UK hip hop is a harsh mistress. Nostalgia for that old-school boom-bap remains, but those who don’t innovate quickly find themselves stuck in a loop of replicated beats and tired releases. The roots of the scene run deep, but you can’t expect to grow without breaking new ground. There’s only a few capable of walking that tightrope between paying homage to the scene and pushing out into new areas.
One man knows this better than most. Steven Ellington, otherwise known as Tha 4orce, has been walking that line for over 25 years.
To say Tha 4orce is a prolific figure in UK hip hop would be an understatement. 2017 alone saw the release of a new single every month, each accompanied by a pile of remixes, demo takes and video, all of which you can find on the Globalfaction YouTube Channel.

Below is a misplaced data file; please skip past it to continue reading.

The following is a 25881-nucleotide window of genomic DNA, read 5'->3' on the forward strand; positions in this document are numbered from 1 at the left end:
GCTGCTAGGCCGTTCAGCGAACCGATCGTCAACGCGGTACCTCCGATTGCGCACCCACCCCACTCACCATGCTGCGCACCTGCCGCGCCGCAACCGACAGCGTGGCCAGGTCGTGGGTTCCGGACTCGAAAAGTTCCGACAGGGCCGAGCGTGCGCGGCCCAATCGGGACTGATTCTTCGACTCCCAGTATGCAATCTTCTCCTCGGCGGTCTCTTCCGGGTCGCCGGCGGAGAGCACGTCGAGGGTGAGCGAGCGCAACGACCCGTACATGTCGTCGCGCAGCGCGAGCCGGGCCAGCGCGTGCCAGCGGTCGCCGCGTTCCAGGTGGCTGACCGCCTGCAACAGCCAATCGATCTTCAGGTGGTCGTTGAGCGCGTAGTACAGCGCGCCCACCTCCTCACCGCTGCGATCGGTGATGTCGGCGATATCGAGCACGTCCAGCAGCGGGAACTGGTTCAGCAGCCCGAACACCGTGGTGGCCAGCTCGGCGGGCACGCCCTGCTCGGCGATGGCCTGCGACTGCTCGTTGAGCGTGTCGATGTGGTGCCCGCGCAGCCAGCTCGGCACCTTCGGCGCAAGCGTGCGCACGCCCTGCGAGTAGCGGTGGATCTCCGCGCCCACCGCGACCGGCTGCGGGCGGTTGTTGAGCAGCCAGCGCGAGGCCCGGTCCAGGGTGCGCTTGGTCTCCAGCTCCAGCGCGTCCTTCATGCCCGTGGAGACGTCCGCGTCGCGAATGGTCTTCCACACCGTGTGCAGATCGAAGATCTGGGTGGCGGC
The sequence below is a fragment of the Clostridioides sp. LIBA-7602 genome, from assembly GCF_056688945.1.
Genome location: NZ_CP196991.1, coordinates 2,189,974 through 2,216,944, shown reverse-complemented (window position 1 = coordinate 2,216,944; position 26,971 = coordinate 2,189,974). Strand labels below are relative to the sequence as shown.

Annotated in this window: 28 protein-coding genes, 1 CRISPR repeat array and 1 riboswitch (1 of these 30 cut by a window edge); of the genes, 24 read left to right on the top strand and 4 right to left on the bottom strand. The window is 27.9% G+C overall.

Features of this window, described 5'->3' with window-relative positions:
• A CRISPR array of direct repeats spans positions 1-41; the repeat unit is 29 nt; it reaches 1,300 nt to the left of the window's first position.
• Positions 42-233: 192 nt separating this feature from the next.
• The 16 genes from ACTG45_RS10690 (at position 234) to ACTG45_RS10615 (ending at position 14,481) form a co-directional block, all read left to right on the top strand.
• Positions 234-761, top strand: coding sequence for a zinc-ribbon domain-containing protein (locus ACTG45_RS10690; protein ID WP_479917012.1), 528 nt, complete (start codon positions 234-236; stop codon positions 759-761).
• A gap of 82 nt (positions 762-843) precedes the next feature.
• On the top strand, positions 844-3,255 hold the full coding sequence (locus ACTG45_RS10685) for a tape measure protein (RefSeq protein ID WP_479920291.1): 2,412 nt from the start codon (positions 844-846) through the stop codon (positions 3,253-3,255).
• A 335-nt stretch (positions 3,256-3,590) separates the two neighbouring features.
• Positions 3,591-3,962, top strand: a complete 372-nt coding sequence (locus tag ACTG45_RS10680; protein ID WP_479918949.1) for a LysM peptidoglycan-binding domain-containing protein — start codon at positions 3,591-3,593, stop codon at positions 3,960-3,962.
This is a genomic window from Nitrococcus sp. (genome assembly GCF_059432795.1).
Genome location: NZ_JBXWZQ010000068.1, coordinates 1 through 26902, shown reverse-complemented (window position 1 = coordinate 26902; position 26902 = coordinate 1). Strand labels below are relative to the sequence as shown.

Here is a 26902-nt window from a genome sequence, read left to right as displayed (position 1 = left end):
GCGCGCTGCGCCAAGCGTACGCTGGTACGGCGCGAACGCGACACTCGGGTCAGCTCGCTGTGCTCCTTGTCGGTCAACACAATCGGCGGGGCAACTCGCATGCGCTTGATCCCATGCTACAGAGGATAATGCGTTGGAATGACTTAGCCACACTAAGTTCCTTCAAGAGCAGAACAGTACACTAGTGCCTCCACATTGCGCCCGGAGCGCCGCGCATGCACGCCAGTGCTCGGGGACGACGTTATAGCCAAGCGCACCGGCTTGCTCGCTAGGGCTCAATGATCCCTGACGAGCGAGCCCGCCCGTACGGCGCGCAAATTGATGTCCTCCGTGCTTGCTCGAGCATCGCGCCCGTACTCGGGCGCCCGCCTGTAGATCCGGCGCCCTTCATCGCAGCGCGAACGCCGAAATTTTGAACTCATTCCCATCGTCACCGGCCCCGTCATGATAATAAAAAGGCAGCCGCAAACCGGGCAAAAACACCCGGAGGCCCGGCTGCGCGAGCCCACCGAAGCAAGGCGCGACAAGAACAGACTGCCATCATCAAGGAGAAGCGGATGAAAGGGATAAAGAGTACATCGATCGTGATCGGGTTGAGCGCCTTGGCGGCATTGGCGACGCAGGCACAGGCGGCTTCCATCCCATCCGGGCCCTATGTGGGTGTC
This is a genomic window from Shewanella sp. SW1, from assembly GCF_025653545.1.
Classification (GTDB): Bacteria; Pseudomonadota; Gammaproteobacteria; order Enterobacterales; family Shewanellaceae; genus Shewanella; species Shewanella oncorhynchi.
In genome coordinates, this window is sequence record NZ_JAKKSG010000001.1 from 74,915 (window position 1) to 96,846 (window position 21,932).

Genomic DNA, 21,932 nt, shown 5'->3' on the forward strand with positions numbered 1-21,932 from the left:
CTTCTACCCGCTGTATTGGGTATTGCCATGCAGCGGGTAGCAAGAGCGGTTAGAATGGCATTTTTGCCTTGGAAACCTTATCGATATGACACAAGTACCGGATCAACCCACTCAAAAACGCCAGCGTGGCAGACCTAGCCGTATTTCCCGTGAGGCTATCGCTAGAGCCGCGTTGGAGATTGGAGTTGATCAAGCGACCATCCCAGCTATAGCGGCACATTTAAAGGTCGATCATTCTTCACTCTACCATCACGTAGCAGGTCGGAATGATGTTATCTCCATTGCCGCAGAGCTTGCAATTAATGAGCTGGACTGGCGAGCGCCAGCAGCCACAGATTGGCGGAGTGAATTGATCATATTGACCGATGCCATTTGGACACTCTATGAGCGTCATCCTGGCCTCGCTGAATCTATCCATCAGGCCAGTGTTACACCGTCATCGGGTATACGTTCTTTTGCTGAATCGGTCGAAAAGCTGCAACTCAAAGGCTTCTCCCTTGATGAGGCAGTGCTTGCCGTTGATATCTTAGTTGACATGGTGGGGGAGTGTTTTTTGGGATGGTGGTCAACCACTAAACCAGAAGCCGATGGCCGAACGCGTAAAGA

Compiling his monthly releases, the industry veteran dropped Setting Standards in December to cap off a year of work others would struggle to cram into a decade.
Lyrical heavyweights like Confucius MC, Dubbledge and Ray Vendetta make an appearance, but Setting Standards is also about on shining the spotlight on new talent. Artists like Lady Sanity, Arise King David and Teach anchor the album firmly in the modern day.
Cosmic Abstract (Ft. Teach)
The combination of old and new has been a cornerstone of Tha 4orce since first finding fame with Ronin in the late ‘80s. From his days performing with Boogie Down Productions to his stint on ‘Da Ali G Show’ to spearheading the CDJ revolution, Tha 4orce has searched out new challenges like a wolf stalking prey.